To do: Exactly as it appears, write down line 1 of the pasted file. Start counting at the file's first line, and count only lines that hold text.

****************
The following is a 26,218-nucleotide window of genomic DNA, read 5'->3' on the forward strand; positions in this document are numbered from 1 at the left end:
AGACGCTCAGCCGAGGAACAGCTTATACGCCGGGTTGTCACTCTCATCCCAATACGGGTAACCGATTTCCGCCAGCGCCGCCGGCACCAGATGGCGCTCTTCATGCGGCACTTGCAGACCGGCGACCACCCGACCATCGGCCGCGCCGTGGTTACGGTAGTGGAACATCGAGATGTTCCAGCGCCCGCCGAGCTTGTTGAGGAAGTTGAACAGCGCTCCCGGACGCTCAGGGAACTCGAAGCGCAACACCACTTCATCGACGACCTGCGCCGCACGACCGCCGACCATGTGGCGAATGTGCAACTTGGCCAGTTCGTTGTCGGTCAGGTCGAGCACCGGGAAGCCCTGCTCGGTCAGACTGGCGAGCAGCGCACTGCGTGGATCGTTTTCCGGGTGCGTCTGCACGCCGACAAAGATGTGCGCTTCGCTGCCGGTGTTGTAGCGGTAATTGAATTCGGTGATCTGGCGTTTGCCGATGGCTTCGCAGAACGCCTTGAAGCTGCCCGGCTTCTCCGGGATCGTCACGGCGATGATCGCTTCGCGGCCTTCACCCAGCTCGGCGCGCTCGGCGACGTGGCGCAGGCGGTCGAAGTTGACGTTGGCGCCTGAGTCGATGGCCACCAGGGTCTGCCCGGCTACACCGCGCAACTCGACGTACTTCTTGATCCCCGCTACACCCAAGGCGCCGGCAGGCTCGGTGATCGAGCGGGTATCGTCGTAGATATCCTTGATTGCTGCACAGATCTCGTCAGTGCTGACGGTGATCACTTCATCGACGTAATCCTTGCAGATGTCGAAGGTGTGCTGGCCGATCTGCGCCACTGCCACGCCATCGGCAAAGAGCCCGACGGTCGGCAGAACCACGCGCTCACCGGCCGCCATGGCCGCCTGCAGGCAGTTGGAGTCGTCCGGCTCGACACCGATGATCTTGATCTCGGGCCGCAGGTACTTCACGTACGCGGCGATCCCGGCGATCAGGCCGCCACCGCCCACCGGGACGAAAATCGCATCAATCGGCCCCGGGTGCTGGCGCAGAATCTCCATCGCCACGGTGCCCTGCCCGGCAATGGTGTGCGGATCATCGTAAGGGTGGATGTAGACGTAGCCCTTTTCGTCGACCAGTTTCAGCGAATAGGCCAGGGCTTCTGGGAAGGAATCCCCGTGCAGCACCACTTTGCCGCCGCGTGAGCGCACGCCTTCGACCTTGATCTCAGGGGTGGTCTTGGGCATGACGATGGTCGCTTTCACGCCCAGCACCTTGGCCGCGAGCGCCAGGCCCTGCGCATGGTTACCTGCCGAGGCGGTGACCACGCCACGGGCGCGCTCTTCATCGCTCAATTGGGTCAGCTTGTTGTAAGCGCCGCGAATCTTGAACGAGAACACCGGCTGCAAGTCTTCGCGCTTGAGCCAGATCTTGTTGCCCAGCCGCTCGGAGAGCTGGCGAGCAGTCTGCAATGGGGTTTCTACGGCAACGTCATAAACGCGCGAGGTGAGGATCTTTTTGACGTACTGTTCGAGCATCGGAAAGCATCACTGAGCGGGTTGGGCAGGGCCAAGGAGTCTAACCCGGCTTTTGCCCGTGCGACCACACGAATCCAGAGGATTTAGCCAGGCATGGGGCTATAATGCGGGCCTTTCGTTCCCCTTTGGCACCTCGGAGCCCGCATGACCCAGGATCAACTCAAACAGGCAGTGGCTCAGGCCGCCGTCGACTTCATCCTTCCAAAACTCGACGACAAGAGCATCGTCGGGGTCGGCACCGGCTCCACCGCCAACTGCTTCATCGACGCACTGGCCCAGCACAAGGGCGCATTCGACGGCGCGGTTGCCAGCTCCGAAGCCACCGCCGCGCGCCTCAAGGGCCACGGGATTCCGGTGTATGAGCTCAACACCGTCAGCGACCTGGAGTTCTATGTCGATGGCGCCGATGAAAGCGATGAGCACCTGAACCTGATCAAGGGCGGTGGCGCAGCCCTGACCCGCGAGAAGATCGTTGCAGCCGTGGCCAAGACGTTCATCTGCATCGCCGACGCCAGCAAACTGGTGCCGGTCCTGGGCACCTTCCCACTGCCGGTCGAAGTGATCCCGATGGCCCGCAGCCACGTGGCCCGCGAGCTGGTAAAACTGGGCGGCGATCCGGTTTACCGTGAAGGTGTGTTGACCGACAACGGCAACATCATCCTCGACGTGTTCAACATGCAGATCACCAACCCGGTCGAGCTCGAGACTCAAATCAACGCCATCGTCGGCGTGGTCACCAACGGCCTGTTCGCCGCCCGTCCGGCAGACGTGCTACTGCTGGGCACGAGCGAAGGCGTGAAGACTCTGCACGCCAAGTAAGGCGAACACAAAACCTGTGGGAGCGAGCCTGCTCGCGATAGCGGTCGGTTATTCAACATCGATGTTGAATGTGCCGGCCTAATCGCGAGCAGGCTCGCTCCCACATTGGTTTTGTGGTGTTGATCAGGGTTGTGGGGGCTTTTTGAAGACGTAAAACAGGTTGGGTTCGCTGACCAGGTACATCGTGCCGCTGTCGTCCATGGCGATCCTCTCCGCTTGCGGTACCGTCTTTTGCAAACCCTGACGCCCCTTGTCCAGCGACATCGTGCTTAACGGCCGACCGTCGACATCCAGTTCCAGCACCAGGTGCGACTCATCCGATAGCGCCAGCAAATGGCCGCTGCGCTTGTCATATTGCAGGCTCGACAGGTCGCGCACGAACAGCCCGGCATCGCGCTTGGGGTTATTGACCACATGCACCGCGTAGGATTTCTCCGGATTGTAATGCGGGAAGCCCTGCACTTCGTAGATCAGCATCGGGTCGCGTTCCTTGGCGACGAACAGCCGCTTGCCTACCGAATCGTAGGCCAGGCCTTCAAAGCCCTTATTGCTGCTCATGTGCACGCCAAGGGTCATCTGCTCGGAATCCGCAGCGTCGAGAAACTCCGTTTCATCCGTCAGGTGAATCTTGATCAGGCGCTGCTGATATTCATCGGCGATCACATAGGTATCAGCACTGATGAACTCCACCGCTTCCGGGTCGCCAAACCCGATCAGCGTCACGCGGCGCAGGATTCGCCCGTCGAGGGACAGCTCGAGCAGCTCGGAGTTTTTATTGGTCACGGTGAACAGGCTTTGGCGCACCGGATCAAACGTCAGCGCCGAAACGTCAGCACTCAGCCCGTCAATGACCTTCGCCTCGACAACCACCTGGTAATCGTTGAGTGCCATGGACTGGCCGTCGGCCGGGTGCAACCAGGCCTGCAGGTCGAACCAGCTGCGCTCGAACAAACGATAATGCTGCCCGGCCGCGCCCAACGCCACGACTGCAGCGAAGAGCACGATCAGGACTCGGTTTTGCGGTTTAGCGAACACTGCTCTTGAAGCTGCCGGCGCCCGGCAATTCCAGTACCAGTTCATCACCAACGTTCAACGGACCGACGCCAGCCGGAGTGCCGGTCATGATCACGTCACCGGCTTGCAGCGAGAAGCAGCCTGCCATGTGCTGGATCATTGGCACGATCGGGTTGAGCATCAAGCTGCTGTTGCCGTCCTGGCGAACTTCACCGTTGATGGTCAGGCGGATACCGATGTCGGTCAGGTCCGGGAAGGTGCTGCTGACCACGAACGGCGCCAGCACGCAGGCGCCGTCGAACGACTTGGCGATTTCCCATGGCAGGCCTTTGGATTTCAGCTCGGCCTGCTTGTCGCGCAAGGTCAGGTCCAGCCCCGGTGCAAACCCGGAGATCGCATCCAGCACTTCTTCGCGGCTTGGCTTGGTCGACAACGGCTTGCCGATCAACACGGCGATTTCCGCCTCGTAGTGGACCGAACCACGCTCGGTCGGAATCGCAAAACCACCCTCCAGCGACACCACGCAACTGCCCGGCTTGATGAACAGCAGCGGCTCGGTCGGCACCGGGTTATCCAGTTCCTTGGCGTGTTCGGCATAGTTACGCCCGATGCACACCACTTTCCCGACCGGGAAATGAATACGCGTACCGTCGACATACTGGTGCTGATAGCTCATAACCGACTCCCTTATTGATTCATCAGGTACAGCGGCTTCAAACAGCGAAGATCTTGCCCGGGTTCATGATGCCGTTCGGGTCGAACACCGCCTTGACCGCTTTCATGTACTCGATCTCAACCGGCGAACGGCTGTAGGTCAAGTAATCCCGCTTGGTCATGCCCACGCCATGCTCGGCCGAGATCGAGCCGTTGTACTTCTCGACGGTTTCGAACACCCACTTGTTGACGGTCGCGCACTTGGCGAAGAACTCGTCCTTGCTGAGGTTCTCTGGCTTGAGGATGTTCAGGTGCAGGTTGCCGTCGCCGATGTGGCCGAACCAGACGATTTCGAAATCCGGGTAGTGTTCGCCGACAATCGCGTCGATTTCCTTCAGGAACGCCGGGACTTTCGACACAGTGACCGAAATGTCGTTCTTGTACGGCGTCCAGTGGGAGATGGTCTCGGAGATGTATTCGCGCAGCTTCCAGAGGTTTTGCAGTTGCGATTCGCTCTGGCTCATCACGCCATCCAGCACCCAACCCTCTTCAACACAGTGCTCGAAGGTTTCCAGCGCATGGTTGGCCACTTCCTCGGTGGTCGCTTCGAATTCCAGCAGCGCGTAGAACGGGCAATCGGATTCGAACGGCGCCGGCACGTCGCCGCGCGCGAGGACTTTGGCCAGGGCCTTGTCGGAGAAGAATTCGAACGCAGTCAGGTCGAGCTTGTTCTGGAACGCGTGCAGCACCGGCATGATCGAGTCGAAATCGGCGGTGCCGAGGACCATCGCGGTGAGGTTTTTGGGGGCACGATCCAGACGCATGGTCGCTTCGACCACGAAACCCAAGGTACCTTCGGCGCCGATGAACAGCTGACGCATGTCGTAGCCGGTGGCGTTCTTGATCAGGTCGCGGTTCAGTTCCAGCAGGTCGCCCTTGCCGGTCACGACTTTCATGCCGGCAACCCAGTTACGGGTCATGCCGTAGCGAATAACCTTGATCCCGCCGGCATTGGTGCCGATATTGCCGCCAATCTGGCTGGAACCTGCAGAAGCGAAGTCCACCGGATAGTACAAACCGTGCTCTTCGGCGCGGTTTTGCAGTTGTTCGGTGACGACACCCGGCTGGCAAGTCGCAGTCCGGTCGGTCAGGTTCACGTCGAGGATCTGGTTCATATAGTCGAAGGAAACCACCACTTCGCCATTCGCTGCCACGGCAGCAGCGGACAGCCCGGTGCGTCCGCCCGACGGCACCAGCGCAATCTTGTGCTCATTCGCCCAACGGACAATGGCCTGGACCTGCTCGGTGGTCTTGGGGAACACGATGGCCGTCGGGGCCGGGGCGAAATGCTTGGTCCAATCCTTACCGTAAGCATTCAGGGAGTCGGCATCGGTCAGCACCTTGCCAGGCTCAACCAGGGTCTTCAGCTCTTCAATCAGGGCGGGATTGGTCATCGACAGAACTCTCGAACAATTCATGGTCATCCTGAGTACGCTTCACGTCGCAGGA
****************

The following is a 26,218-nucleotide window of genomic DNA, read 5'->3' on the forward strand; positions in this document are numbered from 1 at the left end: